Ten Things I Learned from My Father

1. Stay loyal to your family. My father was the youngest of four. He had three older sisters (Ann, Betty, and Helen) who looked after him when he was a boy. But later in life, Dad would be there for his sisters to look after them during their respective illnesses. Certainly family has issues or problems, but my father always tried to stay "neutral"--he never wanted to be estranged from his sisters or be on bad terms with them. Dad appreciated and respected them.

2. Don't be afraid of hard work. My father was a carpenter. He worked for the Union Railroad. When Dad retired in 1983, his boss gave him a handwritten letter that said: "I had to write you a note because I know of no way to let you know how much I think of you as a man, and a craftsman. This country was built by men like you who took pride in their work. I don't know where we will find the men to replace them and you." In addition to his job on the railroad, Dad performed his own version of "Extreme Makeovers" on a number of houses throughout his hometown of Duquesne, Pennsylvania and its surrounding areas. His talents were reflected in the countless roofs, paneling jobs, cabinets, decks, and more. Dad's job on the railroad was not glamorous, but he took great pride in his work. Learning from Dad, I take pride in my own work--no matter the job.

3. Smile! My father had the most beautiful smiles and. He was generally a happy guy who loved to laugh and joke. Even in his times of suffering, he found a way to say something cute or funny to his doctors, nurses, and others around him and would give them that smile.

4. Actions Speak Louder Than Words. Dad wasn't much for outwardly expressing his feelings by saying "I love you," all the time, or by hugging and kissing. But it was by his actions that I knew he loved me. He was always there when I needed him. He was the guy you could always count on. I felt safe with Dad. Once in awhile, his softer side would show through his tough exterior, and he would wrap his strong arms around me and give me a hug. And, he would always tuck me in at night and give me a goodnight kiss when I was a little girl. He'd say, "Goodnight, Mrs. Calabash, wherever you are." this was the signature sign off of comedian Jimmy Durante.

5. Be a Team Player. My father was a star basketball player in his day--throughout high school, and playing on several semi-professional teams until his late 40s.Whether it was on the basketball court, or in the game of life, Dad was always first and foremost a team player. Today, the idea of working for the good of the team often gets lost in the "me" generation and the "I want it now" society. Dad worked well with others. Perhaps it was partly because of his easygoing nature, or that he could adapt to any situations. He was actually the most unselfish person I have ever known. While others on his basketball teams may have wanted to hog the ball to take top scoring honors, Dad focused on making sure the team won. He was generous with his time and money and would help anyone in need without an ulterior motive or desire for anything in return. Dad was a true gentleman on and off the court.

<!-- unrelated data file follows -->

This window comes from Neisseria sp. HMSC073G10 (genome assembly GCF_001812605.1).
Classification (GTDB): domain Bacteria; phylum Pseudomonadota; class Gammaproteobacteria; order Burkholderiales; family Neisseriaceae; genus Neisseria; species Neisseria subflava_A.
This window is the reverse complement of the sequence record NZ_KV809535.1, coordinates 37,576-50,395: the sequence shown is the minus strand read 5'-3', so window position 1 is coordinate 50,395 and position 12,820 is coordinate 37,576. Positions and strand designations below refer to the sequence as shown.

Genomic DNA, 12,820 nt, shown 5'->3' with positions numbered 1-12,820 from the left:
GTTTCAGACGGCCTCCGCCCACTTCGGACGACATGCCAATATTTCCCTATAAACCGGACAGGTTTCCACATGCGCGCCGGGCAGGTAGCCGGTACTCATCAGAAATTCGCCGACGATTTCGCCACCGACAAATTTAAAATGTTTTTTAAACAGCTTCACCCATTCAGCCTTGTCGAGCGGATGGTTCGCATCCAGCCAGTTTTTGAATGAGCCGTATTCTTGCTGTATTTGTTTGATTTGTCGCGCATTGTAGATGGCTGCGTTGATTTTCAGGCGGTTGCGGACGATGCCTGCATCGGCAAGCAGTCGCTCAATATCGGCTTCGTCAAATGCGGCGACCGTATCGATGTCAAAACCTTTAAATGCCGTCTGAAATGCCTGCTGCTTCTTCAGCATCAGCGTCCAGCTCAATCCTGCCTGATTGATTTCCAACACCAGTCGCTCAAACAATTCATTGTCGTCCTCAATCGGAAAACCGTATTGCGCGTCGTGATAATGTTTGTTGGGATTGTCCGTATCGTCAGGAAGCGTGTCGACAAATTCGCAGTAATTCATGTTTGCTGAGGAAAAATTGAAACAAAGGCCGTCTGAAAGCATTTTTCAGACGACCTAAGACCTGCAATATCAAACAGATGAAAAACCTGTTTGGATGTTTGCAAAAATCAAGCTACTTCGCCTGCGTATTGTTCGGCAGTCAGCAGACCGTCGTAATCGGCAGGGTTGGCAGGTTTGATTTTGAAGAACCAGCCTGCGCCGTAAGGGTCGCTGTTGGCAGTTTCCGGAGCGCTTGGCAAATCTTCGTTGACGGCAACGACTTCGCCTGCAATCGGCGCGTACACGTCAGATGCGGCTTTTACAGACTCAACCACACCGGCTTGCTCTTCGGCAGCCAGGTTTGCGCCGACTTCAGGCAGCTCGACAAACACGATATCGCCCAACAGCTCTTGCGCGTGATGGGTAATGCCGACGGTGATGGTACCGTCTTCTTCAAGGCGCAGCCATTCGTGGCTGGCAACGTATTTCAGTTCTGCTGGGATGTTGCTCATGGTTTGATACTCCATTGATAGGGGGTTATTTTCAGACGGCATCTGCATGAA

6. It's Not Presents or Material Things that Matter. My father was not a materialistic person, and was generally unaffected by the idea of holidays. Although he would make sure we had them, he never understood the obsession with presents, gifts, cards, etc. and always told us not to "waste our money" by buying such things for him. What he enjoyed most is just having me and those he loved around him.

7. Be a Good Friend. My father was a loyal and true friend. There were very few people in Duquesne that dad did not know either through basketball, the Slovak Club, the Union Grill, or the Railroad. Dad had such a warm personality that people were attracted to him instantly. But, his circle of core friends did not change very much over the years. Many of these friends were his former basketball teammates. You don't find friendships like that anymore. It is a rare thing today to have the same friends in your 70s that you did in your teens and twenties. Dad was a lucky guy; he was a good friend and had good friends in return.

8. Look After Your Neighbors. My father was the "go-to" guy on our street. Whenever the next door neighbor needed a ride to the beauty parlor, the doctor's office, or the grocery store, or church, my father would gladly volunteer. WIth his carpentry skills he also fixed many a roof, put in paneling, or did other odd jobs for anyone who asked--many times he would not accept any payment.

9. Give From the Heart. My father cared about his family and always tried to do right by others. He gave of himself without expectation of anything in return. Next to his big blue eyes, and beautiful smile, Dad's generous heart was one of his most distinctive features. After Dad passed away, one of my cousins wrote to me: "If all the people in the world could have someone like him in their lives the world would be a much better place and there would be peace through out."

10. Shoot Your Best Shot! Dad used basketball as a metaphor throughout his life. He met the challenges of life like he would a tough opponent on the court; with one simple phrase in mind: “When the chips are down, shoot your best shot.” As I face challenges in my own life, I try to think how my father would tackle a problem or address a situation and try to keep this phrase in mind.

So, on this Father's Day I say "Thanks, Dad" for all you've taught me. I miss you more than you know!